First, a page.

Last Updated on March 9, 2021
Clinopodium vulgare, most commonly called wild basil, is part of the mint or Lamiaceae family. It has an easily distinguished appearance that attracts both people and wildlife. Wild basil is a herbaceous flowering plant that is widely used for cooking due to its bright, flavourful taste profile and highly aromatic smell. Aside from tasting delicious, wild basil also possesses some lesser-known medicinal qualities, which make consuming the plant good for you as well.
- Scientific Name: Clinopodium vulgare
- Common Name/s: wild basil
- Family: Lamiaceae
- Origin: native
- Habitat: meadows, outer rim of forests, dry grassy areas, hedgerows, pastures, roadsides, heaths
- Flowering Season: July to September
Wild Basil Plants: Identifiable Features
Wild basil (Clinopodium vulgare) is a perennial plant that grows and lives for more than two complete season cycles. It is not difficult to recognise, thanks to several distinguishing features that make it stand out from the rest of the mint family.
Stems and Leaves
Clinopodium vulgare has slightly squared stems and short-stalked leaves.
The stems on wild basil plants are often unbranched and grow to be between 20 and 60 centimetres in height. Both the stems and either side of the leaves are hairy.
The leaves grow opposite each other on the plant stem, are oval and are either slightly or bluntly toothed around the edges.
Depending on the season, the wild basil plant produces whorls of relaxed bell-shaped flowers at each stem’s top. The flowers range between light pink, bright violet, and deep purple colour. The whorls of pinkish-purple flowers feature five petals with two lips and five stamens, giving the wild basil plant a unique appearance.
The pink and purple flowers generally bloom during June, July, August, and September depending on the specific region and climate conditions.
Where Does Wild Basil Grow?
The perennial wild basil plant can be found growing in various locations around the world, including Europe, North America, North Africa, and central and western Asia.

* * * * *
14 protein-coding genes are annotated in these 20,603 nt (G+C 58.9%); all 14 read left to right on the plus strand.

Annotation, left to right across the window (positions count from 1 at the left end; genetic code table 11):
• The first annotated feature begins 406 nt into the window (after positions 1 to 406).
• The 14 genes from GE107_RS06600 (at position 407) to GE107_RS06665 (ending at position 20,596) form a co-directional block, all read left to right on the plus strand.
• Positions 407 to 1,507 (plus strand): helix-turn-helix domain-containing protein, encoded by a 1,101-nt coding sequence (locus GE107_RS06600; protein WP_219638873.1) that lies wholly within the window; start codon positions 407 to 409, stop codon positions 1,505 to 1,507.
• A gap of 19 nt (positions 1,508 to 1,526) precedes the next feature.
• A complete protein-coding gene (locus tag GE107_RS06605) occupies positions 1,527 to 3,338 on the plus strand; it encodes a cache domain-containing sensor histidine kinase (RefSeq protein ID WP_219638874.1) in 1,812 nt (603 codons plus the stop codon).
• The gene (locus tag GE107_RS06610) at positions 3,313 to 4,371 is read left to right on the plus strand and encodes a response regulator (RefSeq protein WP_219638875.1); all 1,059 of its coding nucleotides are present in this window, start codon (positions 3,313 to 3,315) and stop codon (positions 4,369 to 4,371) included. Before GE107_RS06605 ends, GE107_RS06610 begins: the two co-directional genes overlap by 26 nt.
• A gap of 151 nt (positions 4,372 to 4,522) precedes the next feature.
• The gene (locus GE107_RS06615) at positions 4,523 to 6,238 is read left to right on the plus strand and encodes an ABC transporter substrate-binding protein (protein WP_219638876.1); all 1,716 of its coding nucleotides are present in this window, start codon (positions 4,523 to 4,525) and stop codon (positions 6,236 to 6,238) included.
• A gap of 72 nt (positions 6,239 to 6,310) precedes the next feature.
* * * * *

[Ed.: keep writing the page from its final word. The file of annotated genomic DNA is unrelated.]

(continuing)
This plant naturally grows in meadows, the outer rim of forests, dry grassy areas, hedgerows, pastures, roadsides, and heaths. It prefers to plant its roots in chalky soils or limestone.
Is Wild Basil Edible?
Basil is a common herb that can be bought in grocery stores around the world, so we know that it is edible, but what about wild basil? Is it edible as well? Absolutely! The toothed leaves on a wild basil plant are completely edible and can be consumed raw and fresh from the plant, cooked into your favourite recipes, or dried as a spice.
It even contains healthy vitamins and nutrients like vitamin K, iron, vitamin C, vitamin A, manganese, magnesium, calcium, and omega-3 fatty acids.
Common Uses for Clinopodium vulgare
Basil is most commonly used for cooking. However, it can also be used to make essential oils or fragrance oils, and the flowers are also commonly used to make dyes.
Basil also possesses medicinal qualities and has been credited with strengthening weak digestion, improving blood circulation, bringing on the release of milk in new nursing mothers, working as an expectorant, relieving flatulence, and even constricting skin cells when used as a topical astringent.
How do you use the wild basil? Do you have any tips to share? Let us know in the comments below.